There is plenty of opportunity for conventional pitfalls in this film, where the plot revolves around music teacher, husband and father Keith Reynolds and the romantic relationship he develops with the exchange student living in his house, Sophie Williams. For a commendable part of the film it manages to avoid those pitfalls but inevitably succumbs to contrivance.
This is powerhouse acting from Guy Pearce and Amy Ryan. Keith Reynolds is constantly coming face to face with his impending age, that his most self-fulfilling days are long behind him. Pearce delivers one of his subtlest performances, his performance all taking place behind the exterior. Amy Ryan is still one of the most underrated actresses out there, delivering some of the most convincing facial acting I’ve seen this year. At one scene late in the film, Pearce and Ryan communicate to each other years of resentment and heartbreak in just looks. They both elevate their cardboard cutout characters to something that feels more real.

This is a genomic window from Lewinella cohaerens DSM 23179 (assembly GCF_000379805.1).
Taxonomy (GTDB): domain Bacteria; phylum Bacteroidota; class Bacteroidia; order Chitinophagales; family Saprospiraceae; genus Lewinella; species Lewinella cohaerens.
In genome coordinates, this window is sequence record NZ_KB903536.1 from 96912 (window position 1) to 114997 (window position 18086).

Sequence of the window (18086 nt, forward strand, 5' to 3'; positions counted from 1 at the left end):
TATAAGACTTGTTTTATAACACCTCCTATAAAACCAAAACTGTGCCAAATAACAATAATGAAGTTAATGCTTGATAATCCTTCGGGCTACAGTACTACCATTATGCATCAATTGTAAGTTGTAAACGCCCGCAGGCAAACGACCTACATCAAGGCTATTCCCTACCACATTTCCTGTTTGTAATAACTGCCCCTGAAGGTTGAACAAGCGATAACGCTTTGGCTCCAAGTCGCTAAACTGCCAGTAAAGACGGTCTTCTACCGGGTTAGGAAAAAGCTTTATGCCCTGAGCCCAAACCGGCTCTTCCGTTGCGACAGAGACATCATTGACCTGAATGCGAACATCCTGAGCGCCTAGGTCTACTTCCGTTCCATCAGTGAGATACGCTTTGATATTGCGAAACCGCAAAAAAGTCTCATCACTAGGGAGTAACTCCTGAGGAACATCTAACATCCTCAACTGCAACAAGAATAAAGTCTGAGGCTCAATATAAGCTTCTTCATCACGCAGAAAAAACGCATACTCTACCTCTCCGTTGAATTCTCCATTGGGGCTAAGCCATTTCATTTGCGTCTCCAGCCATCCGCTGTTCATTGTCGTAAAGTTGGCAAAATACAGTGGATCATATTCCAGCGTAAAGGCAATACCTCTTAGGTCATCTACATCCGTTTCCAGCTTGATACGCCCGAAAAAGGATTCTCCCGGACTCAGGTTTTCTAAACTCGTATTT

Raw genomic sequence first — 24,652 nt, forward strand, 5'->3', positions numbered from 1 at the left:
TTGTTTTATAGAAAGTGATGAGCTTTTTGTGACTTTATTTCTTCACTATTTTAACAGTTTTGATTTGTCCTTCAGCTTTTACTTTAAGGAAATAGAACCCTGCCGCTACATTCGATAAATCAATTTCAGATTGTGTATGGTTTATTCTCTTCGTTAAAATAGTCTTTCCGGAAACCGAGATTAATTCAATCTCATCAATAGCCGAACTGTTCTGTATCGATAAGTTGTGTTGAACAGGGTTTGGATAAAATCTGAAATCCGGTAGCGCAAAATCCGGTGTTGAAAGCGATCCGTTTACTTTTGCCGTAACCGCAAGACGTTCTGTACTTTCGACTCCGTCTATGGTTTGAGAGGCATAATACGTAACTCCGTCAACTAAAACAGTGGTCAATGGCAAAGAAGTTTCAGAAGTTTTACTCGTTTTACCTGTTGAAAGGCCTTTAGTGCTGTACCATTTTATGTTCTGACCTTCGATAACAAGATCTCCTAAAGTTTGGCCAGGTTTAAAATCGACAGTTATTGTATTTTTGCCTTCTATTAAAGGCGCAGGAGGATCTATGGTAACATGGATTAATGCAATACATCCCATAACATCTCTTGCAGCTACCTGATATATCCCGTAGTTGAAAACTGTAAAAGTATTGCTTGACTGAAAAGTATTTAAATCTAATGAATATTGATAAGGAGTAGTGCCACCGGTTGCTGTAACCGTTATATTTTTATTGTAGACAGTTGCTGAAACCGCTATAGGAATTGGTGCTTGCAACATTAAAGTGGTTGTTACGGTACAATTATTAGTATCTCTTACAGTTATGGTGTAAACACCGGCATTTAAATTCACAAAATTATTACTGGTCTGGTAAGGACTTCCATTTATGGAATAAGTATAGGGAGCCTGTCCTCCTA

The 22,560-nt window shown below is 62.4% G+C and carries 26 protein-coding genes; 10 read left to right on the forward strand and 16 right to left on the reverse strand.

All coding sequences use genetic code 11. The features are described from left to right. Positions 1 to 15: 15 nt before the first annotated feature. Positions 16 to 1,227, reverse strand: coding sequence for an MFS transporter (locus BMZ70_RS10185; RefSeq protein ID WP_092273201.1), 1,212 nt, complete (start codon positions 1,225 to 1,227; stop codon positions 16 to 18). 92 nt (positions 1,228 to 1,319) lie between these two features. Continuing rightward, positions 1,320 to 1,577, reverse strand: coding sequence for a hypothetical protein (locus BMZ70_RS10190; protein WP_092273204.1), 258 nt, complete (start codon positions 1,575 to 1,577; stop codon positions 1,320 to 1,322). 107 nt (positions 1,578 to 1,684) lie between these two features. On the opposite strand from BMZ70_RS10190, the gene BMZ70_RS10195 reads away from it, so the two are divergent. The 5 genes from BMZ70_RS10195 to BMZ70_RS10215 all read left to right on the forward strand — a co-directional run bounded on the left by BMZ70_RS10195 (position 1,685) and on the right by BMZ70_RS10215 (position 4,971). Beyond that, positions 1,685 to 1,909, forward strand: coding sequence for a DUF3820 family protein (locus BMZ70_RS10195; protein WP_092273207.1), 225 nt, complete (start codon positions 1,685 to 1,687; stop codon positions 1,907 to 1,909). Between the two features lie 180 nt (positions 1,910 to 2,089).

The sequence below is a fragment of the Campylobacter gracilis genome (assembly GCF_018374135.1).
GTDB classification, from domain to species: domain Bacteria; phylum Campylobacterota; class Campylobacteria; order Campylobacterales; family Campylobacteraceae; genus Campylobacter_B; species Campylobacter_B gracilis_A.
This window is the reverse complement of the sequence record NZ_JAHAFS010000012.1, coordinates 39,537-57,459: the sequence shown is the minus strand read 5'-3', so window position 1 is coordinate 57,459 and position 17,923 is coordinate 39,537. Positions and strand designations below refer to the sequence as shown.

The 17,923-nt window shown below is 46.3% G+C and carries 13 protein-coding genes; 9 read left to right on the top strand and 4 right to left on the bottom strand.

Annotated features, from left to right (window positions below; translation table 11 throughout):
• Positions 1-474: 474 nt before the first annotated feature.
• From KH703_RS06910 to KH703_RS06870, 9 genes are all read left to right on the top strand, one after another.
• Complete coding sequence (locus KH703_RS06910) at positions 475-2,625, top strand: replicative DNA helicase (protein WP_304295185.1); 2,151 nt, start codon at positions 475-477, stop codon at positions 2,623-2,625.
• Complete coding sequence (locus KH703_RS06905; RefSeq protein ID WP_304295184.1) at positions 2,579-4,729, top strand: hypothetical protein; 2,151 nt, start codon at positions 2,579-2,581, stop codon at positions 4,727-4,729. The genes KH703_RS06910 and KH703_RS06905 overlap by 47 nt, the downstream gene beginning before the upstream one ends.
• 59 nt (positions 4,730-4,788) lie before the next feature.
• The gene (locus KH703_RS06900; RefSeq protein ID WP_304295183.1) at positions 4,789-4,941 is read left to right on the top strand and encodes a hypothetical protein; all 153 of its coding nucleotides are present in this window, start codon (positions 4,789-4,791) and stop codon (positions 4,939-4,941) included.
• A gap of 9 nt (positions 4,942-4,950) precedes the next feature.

At one point in the film Keith comments on how Sophie seems a lot older than she is. While that’s true – as Felicity Jones was a good decade older than her character at the time of filming – I also feel he nailed a certain aspect of the acting aura surrounding Jones. She feels like an old soul trapped in a younger person, and lends that to her character with skill.
It’s a story we’ve seen countless times before, but always told with caricatures stereotypes, whereas Doremus tells it with humans. It’s all in the subtle moments of quiet, the moments of connection you didn’t orchestrate, the feelings you didn’t see coming. When Doremus makes this his primary objective, the film is stepping above the Lifetime-movie like plot.
Even at 98 minutes, it feels like it runs 30 minutes longer than it needs to. It spends the first half of its film reaching to be wholly unique and for the most part attaining it. Maybe that’s what makes the last half of the film feel so eye-roll-inducingly conventional. Despite its best efforts it ends up becoming boringly predictable just because of the story it’s telling. The plot ends up driving the characters to ridiculous circumstance and convenience, rather than the characters driving the plot to something less maddeningly formulaic.